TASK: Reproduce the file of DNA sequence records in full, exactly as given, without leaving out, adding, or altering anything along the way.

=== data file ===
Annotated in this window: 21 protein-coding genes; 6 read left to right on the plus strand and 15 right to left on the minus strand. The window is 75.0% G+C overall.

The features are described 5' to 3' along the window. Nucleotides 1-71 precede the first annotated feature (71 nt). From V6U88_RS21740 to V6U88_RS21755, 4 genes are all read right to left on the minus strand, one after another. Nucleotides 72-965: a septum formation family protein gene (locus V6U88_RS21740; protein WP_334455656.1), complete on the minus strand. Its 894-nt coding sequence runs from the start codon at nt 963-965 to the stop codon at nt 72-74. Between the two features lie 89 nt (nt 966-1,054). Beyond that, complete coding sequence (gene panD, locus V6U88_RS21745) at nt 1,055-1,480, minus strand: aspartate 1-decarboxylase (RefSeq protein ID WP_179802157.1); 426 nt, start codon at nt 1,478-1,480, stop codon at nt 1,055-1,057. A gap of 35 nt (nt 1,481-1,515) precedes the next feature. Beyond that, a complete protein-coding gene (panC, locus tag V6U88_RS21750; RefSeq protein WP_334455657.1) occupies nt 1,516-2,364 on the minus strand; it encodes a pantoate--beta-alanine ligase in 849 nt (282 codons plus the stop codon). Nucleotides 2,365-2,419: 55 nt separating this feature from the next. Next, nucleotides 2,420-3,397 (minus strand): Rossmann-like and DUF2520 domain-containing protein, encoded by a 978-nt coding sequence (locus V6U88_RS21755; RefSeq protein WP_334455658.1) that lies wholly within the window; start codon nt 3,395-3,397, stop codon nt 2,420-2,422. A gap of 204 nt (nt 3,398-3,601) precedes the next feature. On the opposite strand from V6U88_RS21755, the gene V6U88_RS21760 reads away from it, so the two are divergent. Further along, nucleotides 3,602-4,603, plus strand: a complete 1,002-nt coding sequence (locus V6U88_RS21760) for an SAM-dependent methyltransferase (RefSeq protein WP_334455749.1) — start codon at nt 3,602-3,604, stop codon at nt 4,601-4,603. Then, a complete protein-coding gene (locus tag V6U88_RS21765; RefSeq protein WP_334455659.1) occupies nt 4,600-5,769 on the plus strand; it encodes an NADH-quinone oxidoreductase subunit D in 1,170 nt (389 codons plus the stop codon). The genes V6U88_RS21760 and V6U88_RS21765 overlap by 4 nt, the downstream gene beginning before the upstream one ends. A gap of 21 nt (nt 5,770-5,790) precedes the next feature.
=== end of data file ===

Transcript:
Annotated in this window: 21 protein-coding genes; 6 read left to right on the plus strand and 15 right to left on the minus strand. The window is 75.0% G+C overall.

The features are described 5' to 3' along the window. Nucleotides 1-71 precede the first annotated feature (71 nt). From V6U88_RS21740 to V6U88_RS21755, 4 genes are all read right to left on the minus strand, one after another. Nucleotides 72-965: a septum formation family protein gene (locus V6U88_RS21740; protein WP_334455656.1), complete on the minus strand. Its 894-nt coding sequence runs from the start codon at nt 963-965 to the stop codon at nt 72-74. Between the two features lie 89 nt (nt 966-1,054). Beyond that, complete coding sequence (gene panD, locus V6U88_RS21745) at nt 1,055-1,480, minus strand: aspartate 1-decarboxylase (RefSeq protein ID WP_179802157.1); 426 nt, start codon at nt 1,478-1,480, stop codon at nt 1,055-1,057. A gap of 35 nt (nt 1,481-1,515) precedes the next feature. Beyond that, a complete protein-coding gene (panC, locus tag V6U88_RS21750; RefSeq protein WP_334455657.1) occupies nt 1,516-2,364 on the minus strand; it encodes a pantoate--beta-alanine ligase in 849 nt (282 codons plus the stop codon). Nucleotides 2,365-2,419: 55 nt separating this feature from the next. Next, nucleotides 2,420-3,397 (minus strand): Rossmann-like and DUF2520 domain-containing protein, encoded by a 978-nt coding sequence (locus V6U88_RS21755; RefSeq protein WP_334455658.1) that lies wholly within the window; start codon nt 3,395-3,397, stop codon nt 2,420-2,422. A gap of 204 nt (nt 3,398-3,601) precedes the next feature. On the opposite strand from V6U88_RS21755, the gene V6U88_RS21760 reads away from it, so the two are divergent. Further along, nucleotides 3,602-4,603, plus strand: a complete 1,002-nt coding sequence (locus V6U88_RS21760) for an SAM-dependent methyltransferase (RefSeq protein WP_334455749.1) — start codon at nt 3,602-3,604, stop codon at nt 4,601-4,603. Then, a complete protein-coding gene (locus tag V6U88_RS21765; RefSeq protein WP_334455659.1) occupies nt 4,600-5,769 on the plus strand; it encodes an NADH-quinone oxidoreductase subunit D in 1,170 nt (389 codons plus the stop codon). The genes V6U88_RS21760 and V6U88_RS21765 overlap by 4 nt, the downstream gene beginning before the upstream one ends. A gap of 21 nt (nt 5,770-5,790) precedes the next feature.